Bracing for OEM Supply Shocks
When manufacturers maintain an in-house stock of parts and components, they often find it a struggle to balance inventory. Overstocking leaves budget tied up in stock, and lean inventory practices leave little room for error. To make matters worse, OEM supply shocks introduce cost, availability, and quality concerns. As economic uncertainty mounts around the world, manufacturers must be wary of impending supply shocks and take steps to avoid the problems they bring.
What is a supply shock?
A “supply shock” refers to an unexpected event and its immediate impact on the supply of a commodity or product. Shocks are often accompanied by an unforeseen price change. Supply shocks can be negative, such as supply falling short of demand, or positive, as when supply outpaces demand. Negative supply shocks cause prices to skyrocket, and positive shocks often result in lower prices.
Negative supply shocks and the manufacturing industry
Manufacturing facilities need a steady supply of OEM parts to keep machines running safely and at optimal efficiency. With an OEM supply shock on the horizon, manufacturers must be proactive and secure OEM parts in a timely manner. Otherwise, they run the risk of downtime or, even worse, costly equipment damage.
Avoiding OEM supply shocks
An OEM supply shock could hit at any moment. Manufacturers should stay agile and proactive to keep equipment running. Follow these quick tips to navigate supply shock challenges and create resilient inventory and maintenance practices:
- Overstock critical and frequently used components. Resist the urge to go lean with inventory practices. Buy more than you think you need to keep critical components on hand in case of a supply shock.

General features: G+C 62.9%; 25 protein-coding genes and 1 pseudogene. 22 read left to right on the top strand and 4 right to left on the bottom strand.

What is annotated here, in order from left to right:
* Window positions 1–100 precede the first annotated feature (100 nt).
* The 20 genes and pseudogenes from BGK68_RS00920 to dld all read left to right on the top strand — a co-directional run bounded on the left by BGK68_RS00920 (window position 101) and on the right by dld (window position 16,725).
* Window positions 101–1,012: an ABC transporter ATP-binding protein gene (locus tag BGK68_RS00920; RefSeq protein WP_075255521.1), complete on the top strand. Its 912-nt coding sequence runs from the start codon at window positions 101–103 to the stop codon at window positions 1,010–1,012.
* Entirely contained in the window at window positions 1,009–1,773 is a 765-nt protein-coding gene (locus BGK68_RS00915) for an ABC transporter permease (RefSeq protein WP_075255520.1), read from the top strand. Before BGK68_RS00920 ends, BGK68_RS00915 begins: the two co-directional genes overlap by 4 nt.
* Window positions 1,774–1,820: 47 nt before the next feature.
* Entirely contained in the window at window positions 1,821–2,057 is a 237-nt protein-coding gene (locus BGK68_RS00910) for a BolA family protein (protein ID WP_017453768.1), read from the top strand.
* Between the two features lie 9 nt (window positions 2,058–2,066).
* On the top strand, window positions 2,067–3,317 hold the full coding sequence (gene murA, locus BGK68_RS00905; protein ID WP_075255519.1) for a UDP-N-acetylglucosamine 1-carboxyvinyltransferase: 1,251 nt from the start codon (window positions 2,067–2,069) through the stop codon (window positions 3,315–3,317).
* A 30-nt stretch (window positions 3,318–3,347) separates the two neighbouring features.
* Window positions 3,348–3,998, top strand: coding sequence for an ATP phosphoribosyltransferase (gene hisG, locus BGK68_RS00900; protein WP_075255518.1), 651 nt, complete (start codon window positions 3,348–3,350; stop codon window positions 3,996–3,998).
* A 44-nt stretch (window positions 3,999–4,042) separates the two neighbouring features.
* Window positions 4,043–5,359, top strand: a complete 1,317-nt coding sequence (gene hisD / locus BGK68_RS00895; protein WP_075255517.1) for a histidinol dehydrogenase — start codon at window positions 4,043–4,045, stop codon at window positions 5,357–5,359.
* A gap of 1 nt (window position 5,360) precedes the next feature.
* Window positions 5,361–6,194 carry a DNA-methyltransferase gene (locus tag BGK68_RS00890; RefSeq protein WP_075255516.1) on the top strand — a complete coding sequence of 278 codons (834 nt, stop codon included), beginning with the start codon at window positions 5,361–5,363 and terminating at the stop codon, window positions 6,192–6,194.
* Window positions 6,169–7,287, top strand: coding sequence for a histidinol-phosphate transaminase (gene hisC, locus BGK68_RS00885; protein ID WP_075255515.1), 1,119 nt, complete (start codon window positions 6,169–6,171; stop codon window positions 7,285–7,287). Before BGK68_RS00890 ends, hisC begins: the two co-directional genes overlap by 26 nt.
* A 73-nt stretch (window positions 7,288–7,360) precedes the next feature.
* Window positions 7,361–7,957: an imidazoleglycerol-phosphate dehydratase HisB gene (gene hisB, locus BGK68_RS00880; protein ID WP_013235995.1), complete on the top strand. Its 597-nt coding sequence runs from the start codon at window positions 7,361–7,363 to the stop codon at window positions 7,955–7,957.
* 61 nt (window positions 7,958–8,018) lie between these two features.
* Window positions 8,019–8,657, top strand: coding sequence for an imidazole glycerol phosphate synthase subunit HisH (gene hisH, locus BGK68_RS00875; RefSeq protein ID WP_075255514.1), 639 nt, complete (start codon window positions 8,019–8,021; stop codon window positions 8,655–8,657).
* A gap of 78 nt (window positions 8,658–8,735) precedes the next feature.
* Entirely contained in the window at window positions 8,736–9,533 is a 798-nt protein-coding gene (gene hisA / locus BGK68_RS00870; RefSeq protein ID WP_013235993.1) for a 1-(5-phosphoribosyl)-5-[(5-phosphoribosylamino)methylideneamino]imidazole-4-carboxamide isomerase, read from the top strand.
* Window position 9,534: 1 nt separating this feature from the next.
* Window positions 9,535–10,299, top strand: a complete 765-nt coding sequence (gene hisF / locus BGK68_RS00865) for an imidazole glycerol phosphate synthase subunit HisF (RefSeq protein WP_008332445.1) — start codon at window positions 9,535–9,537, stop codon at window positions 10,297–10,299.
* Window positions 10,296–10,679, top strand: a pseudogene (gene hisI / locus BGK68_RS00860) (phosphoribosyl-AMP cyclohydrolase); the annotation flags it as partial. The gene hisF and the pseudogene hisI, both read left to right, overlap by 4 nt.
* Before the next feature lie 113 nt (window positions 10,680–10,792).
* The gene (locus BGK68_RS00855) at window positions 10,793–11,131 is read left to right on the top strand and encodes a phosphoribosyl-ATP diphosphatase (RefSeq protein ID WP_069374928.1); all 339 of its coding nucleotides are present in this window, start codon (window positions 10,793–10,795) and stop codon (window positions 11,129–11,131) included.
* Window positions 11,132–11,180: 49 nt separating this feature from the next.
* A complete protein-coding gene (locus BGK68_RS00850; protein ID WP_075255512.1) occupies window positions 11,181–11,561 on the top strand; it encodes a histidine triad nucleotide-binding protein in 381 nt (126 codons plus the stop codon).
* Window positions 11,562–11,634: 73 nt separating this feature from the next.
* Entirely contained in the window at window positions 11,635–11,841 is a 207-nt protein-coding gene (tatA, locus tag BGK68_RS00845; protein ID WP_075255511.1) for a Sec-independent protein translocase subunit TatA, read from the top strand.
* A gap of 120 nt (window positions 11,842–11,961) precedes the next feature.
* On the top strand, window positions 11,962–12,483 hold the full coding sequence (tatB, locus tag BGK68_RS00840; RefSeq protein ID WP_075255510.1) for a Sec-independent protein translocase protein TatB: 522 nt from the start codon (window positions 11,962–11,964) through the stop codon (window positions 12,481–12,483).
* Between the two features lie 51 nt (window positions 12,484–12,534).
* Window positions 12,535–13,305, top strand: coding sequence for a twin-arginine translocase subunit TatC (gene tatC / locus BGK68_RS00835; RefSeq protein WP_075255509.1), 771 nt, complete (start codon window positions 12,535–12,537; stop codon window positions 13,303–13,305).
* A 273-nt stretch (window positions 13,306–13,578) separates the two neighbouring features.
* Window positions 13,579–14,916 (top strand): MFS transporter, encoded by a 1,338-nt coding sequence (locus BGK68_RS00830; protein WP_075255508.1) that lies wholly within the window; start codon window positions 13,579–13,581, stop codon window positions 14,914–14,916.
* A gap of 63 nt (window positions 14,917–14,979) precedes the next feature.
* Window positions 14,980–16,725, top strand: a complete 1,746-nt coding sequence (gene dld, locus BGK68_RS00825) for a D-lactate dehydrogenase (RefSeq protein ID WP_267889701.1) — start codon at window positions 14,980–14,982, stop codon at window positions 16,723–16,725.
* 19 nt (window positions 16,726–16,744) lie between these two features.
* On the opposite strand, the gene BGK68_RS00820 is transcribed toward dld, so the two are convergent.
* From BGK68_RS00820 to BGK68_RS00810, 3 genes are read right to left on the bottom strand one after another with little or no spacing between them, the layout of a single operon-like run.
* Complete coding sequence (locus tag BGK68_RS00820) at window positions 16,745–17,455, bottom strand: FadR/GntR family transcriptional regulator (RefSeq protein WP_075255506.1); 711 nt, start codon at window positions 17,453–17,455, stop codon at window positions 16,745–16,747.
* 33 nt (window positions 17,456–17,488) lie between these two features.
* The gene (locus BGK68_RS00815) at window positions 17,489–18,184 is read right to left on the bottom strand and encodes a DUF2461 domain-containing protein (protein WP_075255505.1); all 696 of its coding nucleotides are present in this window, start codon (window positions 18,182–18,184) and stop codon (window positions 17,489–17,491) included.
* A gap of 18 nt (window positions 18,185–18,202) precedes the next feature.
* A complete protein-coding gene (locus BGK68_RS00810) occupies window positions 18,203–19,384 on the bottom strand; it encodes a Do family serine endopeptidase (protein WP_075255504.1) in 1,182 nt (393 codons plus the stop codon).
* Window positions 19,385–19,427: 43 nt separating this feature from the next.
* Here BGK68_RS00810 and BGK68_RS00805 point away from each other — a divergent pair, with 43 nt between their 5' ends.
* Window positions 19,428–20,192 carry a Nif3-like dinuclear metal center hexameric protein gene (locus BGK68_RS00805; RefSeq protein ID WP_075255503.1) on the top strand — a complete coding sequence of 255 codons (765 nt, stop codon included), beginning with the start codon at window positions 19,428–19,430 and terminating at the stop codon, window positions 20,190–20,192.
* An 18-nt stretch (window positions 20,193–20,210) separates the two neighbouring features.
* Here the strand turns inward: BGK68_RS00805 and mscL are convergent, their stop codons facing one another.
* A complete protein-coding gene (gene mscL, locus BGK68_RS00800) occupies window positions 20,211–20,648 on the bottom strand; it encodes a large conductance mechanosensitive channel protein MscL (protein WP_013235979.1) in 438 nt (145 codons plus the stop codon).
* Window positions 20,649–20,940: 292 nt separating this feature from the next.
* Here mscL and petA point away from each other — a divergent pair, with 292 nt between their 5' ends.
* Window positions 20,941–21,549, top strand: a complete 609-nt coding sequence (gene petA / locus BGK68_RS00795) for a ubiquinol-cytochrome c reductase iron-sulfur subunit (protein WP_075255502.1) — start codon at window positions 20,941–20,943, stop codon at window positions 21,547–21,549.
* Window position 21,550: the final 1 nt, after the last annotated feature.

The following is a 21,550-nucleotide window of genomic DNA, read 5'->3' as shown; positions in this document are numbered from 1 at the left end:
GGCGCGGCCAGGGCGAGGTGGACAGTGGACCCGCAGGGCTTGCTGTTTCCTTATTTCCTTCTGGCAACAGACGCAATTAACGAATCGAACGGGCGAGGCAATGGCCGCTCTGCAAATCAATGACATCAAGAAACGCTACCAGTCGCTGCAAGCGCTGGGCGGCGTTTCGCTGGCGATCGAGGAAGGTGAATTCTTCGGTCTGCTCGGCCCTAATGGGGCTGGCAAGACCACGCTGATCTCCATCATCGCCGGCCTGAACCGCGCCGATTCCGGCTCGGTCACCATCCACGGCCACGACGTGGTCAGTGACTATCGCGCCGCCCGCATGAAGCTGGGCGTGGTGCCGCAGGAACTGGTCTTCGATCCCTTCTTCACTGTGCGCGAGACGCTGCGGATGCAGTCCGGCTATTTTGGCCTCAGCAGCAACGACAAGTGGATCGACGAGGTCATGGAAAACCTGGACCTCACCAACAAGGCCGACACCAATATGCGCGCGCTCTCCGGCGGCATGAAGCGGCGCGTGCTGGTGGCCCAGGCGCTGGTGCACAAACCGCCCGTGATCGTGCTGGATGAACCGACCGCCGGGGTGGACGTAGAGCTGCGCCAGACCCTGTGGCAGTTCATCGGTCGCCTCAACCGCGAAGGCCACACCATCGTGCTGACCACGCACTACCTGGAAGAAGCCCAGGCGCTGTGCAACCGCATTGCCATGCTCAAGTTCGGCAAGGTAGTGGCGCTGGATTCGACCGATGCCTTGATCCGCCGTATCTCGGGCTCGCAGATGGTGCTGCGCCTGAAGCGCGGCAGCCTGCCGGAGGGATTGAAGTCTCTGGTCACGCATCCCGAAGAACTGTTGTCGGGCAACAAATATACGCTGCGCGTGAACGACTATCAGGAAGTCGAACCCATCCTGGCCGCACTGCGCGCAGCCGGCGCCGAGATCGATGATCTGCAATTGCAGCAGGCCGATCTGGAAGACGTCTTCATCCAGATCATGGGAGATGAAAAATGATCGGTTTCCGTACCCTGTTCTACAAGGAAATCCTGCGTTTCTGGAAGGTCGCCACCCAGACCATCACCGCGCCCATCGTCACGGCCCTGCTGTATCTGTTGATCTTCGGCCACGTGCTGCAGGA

- Order parts well in advance of scheduled service. Follow equipment service schedules and know what parts are needed to stay current with routine maintenance. Order parts in advance of regular maintenance to avoid costly downtime.
- Maintain clear communication with OEM suppliers. Keep an open line of communication with OEM suppliers to stay up to date on inventory levels and get the necessary parts before they run out.
- Diversify supply channels whenever possible. With more supplier relationships in place, your chances of finding the specific parts you need to keep your equipment running improve — even during OEM supply shocks.
- Outsource stock management to maintenance partners. When you outsource equipment maintenance to a trusted partner, you can rest assured the parts you need are always in stock.
Brace for supply shocks in 2023
Uncertainty will persist for manufacturing and supply chains in 2023, reminiscent of 2020 conditions at the height of the pandemic, and supply shocks will only add to the instability. Proactive thinking and a trusted maintenance partner give manufacturers an edge for staving off the consequences of more impending supply problems.